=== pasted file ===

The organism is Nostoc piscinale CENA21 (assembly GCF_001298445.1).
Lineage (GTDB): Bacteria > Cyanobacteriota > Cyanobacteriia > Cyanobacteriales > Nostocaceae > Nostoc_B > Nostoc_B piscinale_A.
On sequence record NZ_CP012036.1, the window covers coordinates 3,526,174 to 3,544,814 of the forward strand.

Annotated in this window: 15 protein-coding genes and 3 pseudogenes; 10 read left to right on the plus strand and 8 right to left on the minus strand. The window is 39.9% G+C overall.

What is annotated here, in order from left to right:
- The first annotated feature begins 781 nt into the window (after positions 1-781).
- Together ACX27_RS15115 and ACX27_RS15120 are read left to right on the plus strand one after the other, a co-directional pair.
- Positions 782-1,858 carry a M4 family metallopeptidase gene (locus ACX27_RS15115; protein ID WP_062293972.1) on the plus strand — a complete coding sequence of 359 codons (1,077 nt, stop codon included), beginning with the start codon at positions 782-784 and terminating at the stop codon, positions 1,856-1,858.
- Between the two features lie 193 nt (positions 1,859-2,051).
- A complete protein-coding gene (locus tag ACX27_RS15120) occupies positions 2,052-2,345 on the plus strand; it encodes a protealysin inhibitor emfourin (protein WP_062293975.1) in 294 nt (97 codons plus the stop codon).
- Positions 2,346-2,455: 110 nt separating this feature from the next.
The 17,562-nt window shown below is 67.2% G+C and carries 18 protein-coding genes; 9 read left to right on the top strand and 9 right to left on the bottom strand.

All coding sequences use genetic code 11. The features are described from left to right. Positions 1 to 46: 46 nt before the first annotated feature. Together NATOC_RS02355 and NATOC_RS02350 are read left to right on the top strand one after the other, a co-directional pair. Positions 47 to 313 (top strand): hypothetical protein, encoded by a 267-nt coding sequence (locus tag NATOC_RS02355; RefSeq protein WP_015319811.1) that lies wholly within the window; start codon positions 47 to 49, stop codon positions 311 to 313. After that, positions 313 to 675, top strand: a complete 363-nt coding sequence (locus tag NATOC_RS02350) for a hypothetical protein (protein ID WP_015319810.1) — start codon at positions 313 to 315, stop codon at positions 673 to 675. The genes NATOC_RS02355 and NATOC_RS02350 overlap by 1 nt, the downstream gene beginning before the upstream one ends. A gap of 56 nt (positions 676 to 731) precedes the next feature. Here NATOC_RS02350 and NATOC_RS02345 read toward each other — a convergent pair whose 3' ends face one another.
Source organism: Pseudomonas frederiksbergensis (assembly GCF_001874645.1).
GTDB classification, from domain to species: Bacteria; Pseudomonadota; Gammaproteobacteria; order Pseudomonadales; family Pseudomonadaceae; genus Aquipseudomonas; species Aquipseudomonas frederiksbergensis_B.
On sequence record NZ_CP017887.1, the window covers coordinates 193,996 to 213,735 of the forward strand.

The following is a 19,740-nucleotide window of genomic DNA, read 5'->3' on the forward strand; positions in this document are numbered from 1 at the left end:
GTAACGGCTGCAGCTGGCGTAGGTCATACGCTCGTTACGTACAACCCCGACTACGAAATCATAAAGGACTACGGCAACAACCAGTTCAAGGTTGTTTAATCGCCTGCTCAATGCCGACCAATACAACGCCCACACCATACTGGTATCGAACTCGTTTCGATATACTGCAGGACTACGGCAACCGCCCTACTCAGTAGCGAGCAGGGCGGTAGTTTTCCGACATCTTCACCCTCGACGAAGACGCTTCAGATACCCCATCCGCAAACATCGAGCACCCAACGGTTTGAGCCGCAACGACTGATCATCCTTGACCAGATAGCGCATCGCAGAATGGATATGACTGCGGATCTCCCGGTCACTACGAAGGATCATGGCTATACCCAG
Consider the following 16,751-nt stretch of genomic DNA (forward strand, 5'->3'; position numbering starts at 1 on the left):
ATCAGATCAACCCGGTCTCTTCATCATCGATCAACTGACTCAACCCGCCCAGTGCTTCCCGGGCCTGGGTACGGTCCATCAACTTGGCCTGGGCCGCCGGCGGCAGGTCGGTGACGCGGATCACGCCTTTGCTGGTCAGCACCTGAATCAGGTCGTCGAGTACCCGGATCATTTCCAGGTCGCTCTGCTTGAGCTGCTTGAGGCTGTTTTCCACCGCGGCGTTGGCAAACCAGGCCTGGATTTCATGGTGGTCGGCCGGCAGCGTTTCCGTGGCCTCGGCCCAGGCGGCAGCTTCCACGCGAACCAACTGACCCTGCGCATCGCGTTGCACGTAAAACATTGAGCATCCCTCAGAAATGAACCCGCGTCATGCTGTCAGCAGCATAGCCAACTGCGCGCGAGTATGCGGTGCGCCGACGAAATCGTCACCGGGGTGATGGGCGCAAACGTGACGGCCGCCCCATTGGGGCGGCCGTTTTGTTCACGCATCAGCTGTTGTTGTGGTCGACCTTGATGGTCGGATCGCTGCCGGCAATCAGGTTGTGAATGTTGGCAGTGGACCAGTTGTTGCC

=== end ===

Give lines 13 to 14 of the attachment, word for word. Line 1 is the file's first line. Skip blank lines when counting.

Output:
All coding sequences use genetic code 11. The features are described from left to right. Positions 1 to 46: 46 nt before the first annotated feature. Together NATOC_RS02355 and NATOC_RS02350 are read left to right on the top strand one after the other, a co-directional pair. Positions 47 to 313 (top strand): hypothetical protein, encoded by a 267-nt coding sequence (locus tag NATOC_RS02355; RefSeq protein WP_015319811.1) that lies wholly within the window; start codon positions 47 to 49, stop codon positions 311 to 313. After that, positions 313 to 675, top strand: a complete 363-nt coding sequence (locus tag NATOC_RS02350) for a hypothetical protein (protein ID WP_015319810.1) — start codon at positions 313 to 315, stop codon at positions 673 to 675. The genes NATOC_RS02355 and NATOC_RS02350 overlap by 1 nt, the downstream gene beginning before the upstream one ends. A gap of 56 nt (positions 676 to 731) precedes the next feature. Here NATOC_RS02350 and NATOC_RS02345 read toward each other — a convergent pair whose 3' ends face one another.
Source organism: Pseudomonas frederiksbergensis (assembly GCF_001874645.1).